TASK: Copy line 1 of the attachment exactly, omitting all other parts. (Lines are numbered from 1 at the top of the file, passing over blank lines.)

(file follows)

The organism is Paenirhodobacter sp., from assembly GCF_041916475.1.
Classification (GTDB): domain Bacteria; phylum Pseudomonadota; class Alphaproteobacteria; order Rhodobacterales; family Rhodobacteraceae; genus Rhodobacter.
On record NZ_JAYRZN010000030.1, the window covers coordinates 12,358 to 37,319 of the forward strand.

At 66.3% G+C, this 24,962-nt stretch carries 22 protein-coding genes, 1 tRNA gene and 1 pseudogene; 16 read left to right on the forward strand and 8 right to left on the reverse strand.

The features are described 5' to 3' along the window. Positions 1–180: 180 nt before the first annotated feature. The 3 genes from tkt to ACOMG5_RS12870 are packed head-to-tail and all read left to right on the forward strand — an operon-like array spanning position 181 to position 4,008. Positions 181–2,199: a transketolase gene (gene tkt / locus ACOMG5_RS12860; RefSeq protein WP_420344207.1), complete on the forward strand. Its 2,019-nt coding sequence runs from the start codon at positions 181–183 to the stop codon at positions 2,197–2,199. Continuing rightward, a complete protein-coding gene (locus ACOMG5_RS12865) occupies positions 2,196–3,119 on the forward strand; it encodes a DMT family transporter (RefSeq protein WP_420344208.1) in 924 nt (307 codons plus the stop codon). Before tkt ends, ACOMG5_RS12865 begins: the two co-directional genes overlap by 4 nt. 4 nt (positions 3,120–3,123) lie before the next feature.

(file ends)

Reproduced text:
The organism is Paenirhodobacter sp., from assembly GCF_041916475.1.